On April 2, 2020, three men from Massachusetts were arrested in Rhode Island after crossing state lines to play a round of golf.

Several days prior, the State of Massachusetts, to combat the spread of Covid-19 or Coronavirus, closed down all golf courses and driving ranges as part of a slew of non-essential business and stay-at-home orders. Similar rules went into effect in New Hampshire, Vermont and Maine. If you wanted to play golf, you had to venture south to Rhode Island or Connecticut where courses remained opened—albeit with social distance rules in effect.

Golfers are notoriously intrepid and will do anything to get a round in. If Rhode Island was open for golf, by gum that wasn’t going to prevent residents of Massachusetts and elsewhere to brave the virus and hit the links.

Rhode Island caught on quickly and issued edicts about travelling to or through the State without express purpose related to essential commerce or business. Golf courses began checking license plates to ensure only State residents were playing on their tracts.

That wasn’t going to stop a few Massachusetts men, who drove across the State border to a McDonalds parking lot, met a friend from Rhode Island, and hopped in his car to play at a nearby course. The McDonalds employees became suspicious when the Massachusetts cars remained idle for hours. They called police who met and apprehended the men when they returned to their vehicles.

Though it’s unclear if the men were actually handcuffed (as opposed to detained), they were issued citations and court dates. It’s unlikely they will do time; in fact, it’s near certain they will only pay fines.

However, the incident did raise questions about the Constitutionality of these State orders. The First Amendment to the Constitution reads, “Congress shall make no law…respecting the right of the people to peaceably assemble…” Undoubtedly, the framers did not have in mind a round of golf when they wrote these lines, but how far can a government, whether State or Federal, go in limiting the right of its citizens to move about and to gather?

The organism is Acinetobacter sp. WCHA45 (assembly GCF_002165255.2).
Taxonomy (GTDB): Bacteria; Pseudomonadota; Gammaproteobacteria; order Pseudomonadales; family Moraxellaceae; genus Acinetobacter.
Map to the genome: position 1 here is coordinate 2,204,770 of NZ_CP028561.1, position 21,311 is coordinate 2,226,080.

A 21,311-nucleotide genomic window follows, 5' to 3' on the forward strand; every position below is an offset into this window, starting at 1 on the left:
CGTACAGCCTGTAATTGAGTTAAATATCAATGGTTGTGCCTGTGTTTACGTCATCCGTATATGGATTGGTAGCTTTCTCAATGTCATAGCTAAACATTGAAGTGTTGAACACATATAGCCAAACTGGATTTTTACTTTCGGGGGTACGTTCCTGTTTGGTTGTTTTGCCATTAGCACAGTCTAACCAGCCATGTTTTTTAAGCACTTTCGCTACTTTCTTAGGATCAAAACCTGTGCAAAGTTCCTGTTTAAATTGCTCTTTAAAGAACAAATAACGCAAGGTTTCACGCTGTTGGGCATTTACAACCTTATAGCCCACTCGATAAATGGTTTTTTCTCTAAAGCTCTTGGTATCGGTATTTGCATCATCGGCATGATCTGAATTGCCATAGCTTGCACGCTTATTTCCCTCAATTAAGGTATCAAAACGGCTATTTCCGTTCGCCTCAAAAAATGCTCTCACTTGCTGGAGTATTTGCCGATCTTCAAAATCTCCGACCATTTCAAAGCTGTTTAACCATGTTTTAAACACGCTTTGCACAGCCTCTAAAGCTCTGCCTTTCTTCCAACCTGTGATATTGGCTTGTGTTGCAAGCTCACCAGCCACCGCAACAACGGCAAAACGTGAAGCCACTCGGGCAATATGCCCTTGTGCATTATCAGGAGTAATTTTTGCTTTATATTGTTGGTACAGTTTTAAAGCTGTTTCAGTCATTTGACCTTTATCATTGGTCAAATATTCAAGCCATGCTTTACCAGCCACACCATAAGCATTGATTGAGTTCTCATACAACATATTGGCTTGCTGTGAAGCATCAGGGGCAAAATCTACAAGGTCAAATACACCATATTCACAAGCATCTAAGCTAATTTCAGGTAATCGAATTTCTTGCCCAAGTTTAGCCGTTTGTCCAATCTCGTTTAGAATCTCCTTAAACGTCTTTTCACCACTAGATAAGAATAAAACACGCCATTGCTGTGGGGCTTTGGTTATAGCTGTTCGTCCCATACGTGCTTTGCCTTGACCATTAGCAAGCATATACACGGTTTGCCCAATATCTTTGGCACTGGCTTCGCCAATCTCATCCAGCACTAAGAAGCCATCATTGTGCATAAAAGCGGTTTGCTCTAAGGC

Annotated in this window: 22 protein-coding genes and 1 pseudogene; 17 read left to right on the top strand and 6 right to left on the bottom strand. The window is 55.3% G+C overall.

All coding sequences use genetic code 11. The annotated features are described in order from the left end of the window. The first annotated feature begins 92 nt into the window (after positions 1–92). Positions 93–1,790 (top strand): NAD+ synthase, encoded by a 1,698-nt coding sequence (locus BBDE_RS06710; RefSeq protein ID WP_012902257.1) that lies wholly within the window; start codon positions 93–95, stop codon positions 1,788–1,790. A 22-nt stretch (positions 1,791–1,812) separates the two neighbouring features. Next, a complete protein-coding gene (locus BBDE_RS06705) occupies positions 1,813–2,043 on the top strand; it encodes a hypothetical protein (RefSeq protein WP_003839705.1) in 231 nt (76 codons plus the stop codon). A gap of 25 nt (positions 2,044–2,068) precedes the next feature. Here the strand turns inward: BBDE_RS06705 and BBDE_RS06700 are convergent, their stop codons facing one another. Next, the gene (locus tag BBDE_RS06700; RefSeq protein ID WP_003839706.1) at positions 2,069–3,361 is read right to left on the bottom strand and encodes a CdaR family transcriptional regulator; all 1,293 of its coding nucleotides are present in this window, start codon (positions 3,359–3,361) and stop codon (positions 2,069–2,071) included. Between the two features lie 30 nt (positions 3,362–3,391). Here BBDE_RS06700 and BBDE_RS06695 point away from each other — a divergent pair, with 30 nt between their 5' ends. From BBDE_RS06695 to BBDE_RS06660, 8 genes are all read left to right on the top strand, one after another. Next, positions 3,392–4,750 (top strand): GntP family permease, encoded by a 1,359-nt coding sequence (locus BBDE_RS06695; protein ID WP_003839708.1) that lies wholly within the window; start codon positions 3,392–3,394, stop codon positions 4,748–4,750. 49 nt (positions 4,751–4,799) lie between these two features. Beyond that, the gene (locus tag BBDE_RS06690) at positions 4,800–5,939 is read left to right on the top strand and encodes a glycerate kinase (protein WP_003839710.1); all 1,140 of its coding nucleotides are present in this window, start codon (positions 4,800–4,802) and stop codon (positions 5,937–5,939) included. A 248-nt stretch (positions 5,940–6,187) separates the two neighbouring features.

Even legal scholars will differ about what a government, in times of war or extreme circumstances, can order its citizens to do. We have not, as far as I know, declared martial law, so can State governments prohibit people from travelling from one State to another, to, say, gather for a protest? Attend a religious service? To play a game of golf?

Polemically, I asked, when this crisis began, would the reaction to all the orders and edicts have been different if they had come a few days before the first Women’s March?

I don’t think it’s a stretch to say much of the media and public reaction is related to the occupant of the White House. If Hillary Clinton had won the 2016 election, would there be daily briefings as combative as we’ve seen or an effort to frame her as unfit to lead in a crisis?

Anyone would have to be naïve in the extreme to believe politics does not play a role in this emergency, but that is not the main intent here.

It’s a reality that we have many restrictive rules in place about how United States citizens, can move about, work, and play. It’s unlike anything we’ve seen outside of civil or world war.

At the moment, the bigger questions about gathering to petition the government or march for civil rights seem to be on hold. What is a hot topic of debate is: can you golf in times such as these?

For exercise, if you are homebound, at least in Massachusetts, you can take walks, ride a bike, or, go to the beach. Whatever your activity, you are instructed to maintain strict social distancing from others: stay at least six feet away!

We’ve all seen stories about people violating the rules, in parks, on basketball courts and other playing fields, but nowhere has the push back been greatest than on the golf course. No longer are the violations crossing State lines, but players in Massachusetts (and other States) simply ignoring the rules and taking to both public and private courses to get their hacks in.

It is, perhaps, because golf straddles the line of acceptable and non-acceptable activity. It is played outdoors. No golfer need make contact with another. Handshakes can be forgone; pins left in cups; rakes removed from bunkers.